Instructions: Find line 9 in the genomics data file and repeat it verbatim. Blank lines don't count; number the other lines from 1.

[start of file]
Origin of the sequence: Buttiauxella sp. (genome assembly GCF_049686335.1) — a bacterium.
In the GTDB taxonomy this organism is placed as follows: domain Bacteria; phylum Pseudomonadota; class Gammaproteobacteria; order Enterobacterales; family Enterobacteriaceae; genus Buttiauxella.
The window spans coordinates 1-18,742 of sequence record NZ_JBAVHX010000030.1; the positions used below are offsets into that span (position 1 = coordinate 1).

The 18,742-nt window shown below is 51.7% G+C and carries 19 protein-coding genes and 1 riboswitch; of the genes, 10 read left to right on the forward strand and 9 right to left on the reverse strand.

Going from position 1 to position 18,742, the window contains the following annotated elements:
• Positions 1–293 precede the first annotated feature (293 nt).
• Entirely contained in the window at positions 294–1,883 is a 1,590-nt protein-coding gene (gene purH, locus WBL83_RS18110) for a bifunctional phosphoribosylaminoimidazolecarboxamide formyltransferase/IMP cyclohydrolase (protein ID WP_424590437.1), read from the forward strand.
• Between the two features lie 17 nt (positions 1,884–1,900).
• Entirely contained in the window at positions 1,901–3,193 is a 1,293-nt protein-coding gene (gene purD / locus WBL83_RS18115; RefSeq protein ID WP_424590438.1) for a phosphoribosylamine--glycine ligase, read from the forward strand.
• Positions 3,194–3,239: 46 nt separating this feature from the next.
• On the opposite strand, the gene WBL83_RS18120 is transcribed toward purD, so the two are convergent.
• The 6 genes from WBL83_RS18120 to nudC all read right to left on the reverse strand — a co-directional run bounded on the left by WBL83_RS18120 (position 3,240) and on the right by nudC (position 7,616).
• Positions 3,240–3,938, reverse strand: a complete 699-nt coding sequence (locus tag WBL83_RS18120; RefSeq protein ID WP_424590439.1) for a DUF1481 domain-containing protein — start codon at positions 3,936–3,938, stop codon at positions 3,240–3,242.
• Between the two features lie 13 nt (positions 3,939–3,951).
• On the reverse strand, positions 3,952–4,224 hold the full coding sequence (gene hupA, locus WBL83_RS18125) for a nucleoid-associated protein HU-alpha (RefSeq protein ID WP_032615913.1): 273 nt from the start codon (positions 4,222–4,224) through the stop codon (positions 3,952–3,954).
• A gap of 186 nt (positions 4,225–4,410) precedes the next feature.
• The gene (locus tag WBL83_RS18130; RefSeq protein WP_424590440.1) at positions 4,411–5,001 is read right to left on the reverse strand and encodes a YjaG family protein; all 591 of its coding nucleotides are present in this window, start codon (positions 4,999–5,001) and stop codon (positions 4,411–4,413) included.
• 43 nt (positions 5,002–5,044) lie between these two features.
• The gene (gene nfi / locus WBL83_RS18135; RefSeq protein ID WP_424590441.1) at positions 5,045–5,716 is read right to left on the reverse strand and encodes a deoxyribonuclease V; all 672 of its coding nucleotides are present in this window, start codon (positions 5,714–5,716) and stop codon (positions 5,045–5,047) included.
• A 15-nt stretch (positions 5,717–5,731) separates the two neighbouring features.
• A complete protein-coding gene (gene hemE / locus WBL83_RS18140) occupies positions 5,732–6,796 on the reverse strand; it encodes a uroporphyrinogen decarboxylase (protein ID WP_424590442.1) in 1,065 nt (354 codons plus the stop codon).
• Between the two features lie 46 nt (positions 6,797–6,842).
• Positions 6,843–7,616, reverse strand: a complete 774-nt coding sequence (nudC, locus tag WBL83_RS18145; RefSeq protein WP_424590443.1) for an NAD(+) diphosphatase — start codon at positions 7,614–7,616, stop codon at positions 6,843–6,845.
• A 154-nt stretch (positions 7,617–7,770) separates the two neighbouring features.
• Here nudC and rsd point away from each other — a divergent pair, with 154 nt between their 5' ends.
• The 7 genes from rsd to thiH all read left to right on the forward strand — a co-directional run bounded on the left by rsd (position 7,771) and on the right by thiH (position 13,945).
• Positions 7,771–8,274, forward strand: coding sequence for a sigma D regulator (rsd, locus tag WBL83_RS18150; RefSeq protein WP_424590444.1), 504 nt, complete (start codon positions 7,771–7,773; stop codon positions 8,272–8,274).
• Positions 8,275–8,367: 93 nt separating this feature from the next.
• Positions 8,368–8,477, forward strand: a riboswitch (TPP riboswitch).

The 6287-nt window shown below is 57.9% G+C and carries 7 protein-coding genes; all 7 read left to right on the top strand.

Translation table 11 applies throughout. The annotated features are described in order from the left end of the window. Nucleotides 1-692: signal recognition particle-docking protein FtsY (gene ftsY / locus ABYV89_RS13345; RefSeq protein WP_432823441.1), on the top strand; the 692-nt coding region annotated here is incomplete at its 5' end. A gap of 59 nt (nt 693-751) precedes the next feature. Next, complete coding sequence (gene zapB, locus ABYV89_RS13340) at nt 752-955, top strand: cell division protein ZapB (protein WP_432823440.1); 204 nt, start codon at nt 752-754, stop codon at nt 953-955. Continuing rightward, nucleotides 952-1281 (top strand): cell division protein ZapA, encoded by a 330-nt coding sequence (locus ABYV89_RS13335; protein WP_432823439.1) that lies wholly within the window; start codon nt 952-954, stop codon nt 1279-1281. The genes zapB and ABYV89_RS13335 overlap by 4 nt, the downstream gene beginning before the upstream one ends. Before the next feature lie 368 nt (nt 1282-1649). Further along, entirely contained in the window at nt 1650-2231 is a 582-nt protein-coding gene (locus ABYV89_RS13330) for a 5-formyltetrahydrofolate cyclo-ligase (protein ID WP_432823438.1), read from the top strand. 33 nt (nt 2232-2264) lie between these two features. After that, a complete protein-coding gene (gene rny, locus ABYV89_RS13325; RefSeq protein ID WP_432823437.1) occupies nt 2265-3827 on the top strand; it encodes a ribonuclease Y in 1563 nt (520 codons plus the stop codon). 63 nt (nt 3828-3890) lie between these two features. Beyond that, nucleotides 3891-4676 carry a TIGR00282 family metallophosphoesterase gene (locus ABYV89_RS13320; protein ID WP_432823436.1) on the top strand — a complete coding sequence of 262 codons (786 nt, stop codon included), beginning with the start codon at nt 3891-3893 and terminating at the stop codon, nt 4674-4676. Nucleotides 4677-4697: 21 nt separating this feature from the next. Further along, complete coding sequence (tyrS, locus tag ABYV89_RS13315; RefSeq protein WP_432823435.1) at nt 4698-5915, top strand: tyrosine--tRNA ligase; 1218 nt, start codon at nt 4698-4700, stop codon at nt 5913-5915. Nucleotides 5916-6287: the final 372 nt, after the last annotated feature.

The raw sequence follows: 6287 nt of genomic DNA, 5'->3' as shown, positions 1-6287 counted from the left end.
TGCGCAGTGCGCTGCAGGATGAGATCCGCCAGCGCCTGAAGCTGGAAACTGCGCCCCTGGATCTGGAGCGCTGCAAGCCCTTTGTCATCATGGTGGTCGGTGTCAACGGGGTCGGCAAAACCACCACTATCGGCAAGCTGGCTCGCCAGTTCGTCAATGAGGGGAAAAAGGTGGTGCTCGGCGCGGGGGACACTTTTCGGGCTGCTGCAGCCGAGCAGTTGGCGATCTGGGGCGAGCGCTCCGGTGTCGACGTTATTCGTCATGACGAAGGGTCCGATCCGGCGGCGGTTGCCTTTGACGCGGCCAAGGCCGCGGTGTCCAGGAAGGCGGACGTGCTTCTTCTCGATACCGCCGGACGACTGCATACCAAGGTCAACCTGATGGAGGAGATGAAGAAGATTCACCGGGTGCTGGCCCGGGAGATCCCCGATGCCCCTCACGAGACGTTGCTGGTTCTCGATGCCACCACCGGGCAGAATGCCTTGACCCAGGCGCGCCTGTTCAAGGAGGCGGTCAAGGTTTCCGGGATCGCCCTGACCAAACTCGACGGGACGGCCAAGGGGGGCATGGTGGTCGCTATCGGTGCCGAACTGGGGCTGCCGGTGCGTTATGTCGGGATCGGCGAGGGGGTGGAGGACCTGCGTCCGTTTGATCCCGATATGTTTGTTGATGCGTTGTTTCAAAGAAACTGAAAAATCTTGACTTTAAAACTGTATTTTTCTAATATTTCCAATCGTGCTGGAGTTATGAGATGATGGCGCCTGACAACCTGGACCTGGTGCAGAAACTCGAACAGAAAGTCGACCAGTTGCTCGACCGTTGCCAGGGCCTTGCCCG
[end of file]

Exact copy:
• Entirely contained in the window at positions 1,901–3,193 is a 1,293-nt protein-coding gene (gene purD / locus WBL83_RS18115; RefSeq protein ID WP_424590438.1) for a phosphoribosylamine--glycine ligase, read from the forward strand.